A report showing better-than-expected US retail sales helped, in part, offset lingering concerns about the impact of Europe’s raging fiscal crisis on the recovery of the world’s largest economy.
Stocks were holding onto gains in afternoon trading in New York, after recovering from early losses. The Dow Jones Industrial Average rose 0.31 percent, the Standard & Poor's 500 Index gained 0.37 percent and the Nasdaq Composite Index advanced 0.72 percent.
Confirming a recent trend, US retail sales rose in October and a gauge of manufacturing in New York state indicated expansion this month for the first time since May.
However, Europe’s debt crisis continues to remain a drag on the global economy. Bond yields surged yet again on Italian government bonds.
"The economic numbers in the US have improved [but] everything in Europe is kind of a matter of uncertainty, and the markets never like uncertainty,” Bryant Evans, investment adviser and portfolio manager at Cozad Asset Management in Champaign, Illinois, told Reuters.
As a sign of the mixed recovery in the US, Wal-Mart today posted earnings that fell short of expectations. The stock dropped 2.5 percent. In contrast, Home Depot raised its fiscal-year outlook for the third time in six months, according to Reuters, though it wasn’t enough to boost the stock, which was last 0.4 percent lower on the day.
US retail sales rose 0.5 percent last month, helped by the biggest jump in electronics purchases in two years, according to Commerce Department figures. That surpassed economists' expectations for a 0.3 percent increase.
Wal-Mart chief Mike Duke said its US customers were still worried about jobs and that only one in 10 mothers taking part in its surveys viewed the economy as "good".
Goldman Sachs, meanwhile, begs to differ and is preparing for a faster global economic rebound than most forecasters expect, Bloomberg News reported, citing comments by Chairman and Chief Executive Officer Lloyd Blankfein at an investor conference in New York hosted by Bank of America’s Merrill Lynch unit.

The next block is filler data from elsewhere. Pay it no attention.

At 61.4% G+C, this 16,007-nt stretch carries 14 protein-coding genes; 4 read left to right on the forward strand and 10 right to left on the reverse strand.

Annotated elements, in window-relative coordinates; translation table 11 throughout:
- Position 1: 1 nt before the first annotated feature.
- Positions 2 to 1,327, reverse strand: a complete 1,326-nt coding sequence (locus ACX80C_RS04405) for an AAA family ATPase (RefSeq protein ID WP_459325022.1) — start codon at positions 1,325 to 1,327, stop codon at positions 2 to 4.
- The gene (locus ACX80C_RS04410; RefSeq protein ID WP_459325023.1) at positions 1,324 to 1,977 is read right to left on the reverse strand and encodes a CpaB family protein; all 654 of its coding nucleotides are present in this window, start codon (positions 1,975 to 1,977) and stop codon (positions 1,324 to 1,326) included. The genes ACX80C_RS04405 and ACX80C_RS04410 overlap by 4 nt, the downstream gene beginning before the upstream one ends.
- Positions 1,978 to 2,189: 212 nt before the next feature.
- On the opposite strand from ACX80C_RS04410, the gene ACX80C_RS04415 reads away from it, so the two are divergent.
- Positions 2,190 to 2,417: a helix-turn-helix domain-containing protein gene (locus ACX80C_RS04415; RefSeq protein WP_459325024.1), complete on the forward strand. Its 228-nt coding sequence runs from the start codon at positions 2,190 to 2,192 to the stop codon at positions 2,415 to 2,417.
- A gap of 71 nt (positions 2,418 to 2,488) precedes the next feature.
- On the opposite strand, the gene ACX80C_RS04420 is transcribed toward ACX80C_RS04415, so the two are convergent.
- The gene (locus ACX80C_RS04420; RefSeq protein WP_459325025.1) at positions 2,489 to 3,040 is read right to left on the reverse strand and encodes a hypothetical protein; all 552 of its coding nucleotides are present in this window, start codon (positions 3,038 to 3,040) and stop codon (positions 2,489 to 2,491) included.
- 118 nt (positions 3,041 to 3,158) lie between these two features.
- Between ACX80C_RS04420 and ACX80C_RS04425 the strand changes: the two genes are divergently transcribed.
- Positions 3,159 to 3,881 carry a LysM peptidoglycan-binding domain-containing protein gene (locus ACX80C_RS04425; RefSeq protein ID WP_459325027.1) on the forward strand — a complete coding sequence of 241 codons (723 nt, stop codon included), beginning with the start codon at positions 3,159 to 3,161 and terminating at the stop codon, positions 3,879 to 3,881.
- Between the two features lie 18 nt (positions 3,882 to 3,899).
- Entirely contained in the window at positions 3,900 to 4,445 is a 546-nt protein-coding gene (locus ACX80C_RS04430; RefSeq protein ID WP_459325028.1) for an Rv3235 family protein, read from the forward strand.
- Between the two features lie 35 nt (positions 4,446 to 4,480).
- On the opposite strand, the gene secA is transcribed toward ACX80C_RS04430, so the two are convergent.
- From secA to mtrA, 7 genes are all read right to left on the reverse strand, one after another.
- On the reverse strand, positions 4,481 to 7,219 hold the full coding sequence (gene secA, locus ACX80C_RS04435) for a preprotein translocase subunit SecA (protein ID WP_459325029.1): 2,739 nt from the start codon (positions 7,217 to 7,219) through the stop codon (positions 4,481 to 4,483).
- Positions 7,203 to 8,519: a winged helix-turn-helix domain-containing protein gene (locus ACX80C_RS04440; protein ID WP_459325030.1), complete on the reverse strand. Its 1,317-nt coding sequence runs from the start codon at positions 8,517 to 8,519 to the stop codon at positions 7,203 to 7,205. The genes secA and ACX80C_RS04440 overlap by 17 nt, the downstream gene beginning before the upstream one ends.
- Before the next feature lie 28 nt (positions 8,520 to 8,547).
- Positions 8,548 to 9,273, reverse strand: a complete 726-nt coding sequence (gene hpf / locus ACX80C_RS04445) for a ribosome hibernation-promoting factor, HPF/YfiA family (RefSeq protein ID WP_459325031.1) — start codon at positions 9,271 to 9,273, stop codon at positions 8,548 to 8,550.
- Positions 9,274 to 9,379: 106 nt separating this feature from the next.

“I don’t think that we can conclude that this slowdown is secular rather than cyclical change,” Blankfein said. “The world will snap back and it will be a surprise and it will be faster than people think.”
In Europe, the Stoxx 600 Index closed with a 0.6 percent decline for the day.
In Italy, Mario Monti struggled to get political parties to help form his new Cabinet while shares of Finmeccanica, the country’s largest defense company, said it would sell 1 billion euros in assets after unexpectedly forecasting a loss for this year. The stock tumbled 20 percent.
In a clear sign of concern about the European Union’s third-largest economy, investors drove the yield on Italy’s 10-year bonds into the perceived danger zone above 7 percent. The country has to refinance about 200 billion euros of bonds by the end of April, according to Reuters.
In Spain and France, borrowing costs are on the rise, too, as investors remain worried these countries could be next in line to crumble under their enormous debt load as have Italy, Greece, Portugal and Ireland so far.
The crisis is fraying nerves everywhere, but particularly in Germany. A report today showed the country’s investor confidence last month dropped to the lowest level since October 2008.
Data showing the EU economy expanded 0.2 percent in the third quarter from the second did little to change economists’ expectations that the euro zone is probably headed for a recession.